Scientists were unable to continue studies and work due to their absence which led to a rather unsettling disconnect.  On Oct. 7 the CDC issued a public health alert amidst the shutdown warning the American people of a salmonella outbreak that had been in development since long before the government shutdown.  Already working with minimal staff, it took incredible effort to even notify the public of this outbreak.  Other ongoing research also came to a freeze during the shutdown which could have major consequences for scientific developments.  No one knows this unfortunate consequence better than the NIH.

The government shutdown has led the NIH to no longer accept patients into clinical trials.

This affects approximately 200 people every week who are hoping to gain access to a new treatment of method of care to help combat serious and critical illness. John T. Burklow a spokesperson for the NIH discusses the demographics of patients who would suffer because of this shutdown. Of the average 200 patients that seek entrance into new developing clinical, 30 would be children, and about 10 would be children with cancer.

Taking it even further current research in place at the NIH had to take a backseat and one of the largest sources of medical advancement and new health care techniques was resolved to simply ensuring refrigerators remained running and cell lines stayed alive.

It almost seems like all research and advancement came to a momentary halt.  Sources of incoming via grants and agencies bringing billions of dollars to research labs and scientific investigation were ceased. Ninety-eight percent of the National Science Foundation has been furloughed and no new scientific research grants were issued.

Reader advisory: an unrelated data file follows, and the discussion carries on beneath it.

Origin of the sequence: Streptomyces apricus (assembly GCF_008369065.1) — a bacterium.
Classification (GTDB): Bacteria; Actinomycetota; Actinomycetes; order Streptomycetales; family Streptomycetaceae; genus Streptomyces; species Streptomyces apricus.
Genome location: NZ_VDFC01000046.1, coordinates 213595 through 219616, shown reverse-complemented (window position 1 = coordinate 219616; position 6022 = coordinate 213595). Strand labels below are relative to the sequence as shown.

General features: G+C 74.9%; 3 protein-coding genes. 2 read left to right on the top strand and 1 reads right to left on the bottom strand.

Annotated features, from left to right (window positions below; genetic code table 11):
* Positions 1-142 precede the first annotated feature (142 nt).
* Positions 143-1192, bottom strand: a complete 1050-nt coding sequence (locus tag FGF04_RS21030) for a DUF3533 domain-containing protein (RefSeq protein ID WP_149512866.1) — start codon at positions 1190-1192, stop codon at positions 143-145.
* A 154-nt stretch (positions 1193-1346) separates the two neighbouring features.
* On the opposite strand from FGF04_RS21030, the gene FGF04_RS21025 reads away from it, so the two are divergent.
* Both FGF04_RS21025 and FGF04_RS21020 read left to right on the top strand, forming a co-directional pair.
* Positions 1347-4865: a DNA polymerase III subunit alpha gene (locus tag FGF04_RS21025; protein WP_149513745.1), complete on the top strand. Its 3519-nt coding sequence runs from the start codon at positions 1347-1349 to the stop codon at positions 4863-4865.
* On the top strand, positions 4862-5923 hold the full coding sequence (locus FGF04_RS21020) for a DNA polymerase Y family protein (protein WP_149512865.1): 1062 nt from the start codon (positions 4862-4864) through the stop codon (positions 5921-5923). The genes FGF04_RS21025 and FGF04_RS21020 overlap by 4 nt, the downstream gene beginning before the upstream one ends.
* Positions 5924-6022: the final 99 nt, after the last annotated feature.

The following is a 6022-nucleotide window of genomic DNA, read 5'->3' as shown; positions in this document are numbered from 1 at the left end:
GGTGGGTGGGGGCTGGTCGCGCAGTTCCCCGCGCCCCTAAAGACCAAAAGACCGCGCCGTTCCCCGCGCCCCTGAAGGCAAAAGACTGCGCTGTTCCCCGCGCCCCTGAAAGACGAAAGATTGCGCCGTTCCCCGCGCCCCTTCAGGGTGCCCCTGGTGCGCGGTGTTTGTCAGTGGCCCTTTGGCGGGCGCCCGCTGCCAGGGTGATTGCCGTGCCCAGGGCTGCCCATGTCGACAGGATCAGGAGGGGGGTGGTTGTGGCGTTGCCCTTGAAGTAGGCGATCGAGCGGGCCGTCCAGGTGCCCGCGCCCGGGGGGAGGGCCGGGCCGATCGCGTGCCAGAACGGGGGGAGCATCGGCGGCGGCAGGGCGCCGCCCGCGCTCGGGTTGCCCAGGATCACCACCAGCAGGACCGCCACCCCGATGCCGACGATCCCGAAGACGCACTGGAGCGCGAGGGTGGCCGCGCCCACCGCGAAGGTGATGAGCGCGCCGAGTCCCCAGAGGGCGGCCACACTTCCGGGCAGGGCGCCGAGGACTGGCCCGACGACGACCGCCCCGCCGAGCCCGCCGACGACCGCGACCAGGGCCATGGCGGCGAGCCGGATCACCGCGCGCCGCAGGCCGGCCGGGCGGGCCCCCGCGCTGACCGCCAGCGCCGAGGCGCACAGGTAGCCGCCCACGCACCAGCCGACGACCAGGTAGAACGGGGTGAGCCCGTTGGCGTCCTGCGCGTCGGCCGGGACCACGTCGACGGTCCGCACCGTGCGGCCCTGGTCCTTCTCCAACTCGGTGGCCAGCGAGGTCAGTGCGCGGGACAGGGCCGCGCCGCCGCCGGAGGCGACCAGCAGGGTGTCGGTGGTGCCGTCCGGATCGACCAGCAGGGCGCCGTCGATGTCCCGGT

Even the brand-new health insurance marketplace took considerable blows due to the government shutdown. Coming under criticism due to its technical glitches and common crashes, the blurred lines between the government shutdown and the affordable care act are so uncertain that Robin Thicke can’t even tell the difference.

This is due to the connection between the federal budget and the affordable health care act.  One of the main contributing components to the government shutdown was appropriating finances to fund the affordable care act.  With disagreements between the House of Representatives and the Senate about where the funding would come from, a budget was unable to be passed Oct. 1, resulting in the government shutdown.

Although little has changed between the reopening of the government and the governments fractured opinion on the affordable care act, approaching Jan. 1 when the act will swing into full effect—excluding a few conditions—there will surely be a wave of interesting government decisions and debates.  Especially now that the debt ceiling has been raised until Feb. 7, the winter will be an interesting time for health care and economic reform in the United States.

One thing is for sure though: the turmoil and frustration of the government shutdown spans much more than just road, parks and representation, the shutdown has affected science, medicine and progress in ways that will continue to affect the United States healthcare and scientific community for a long time.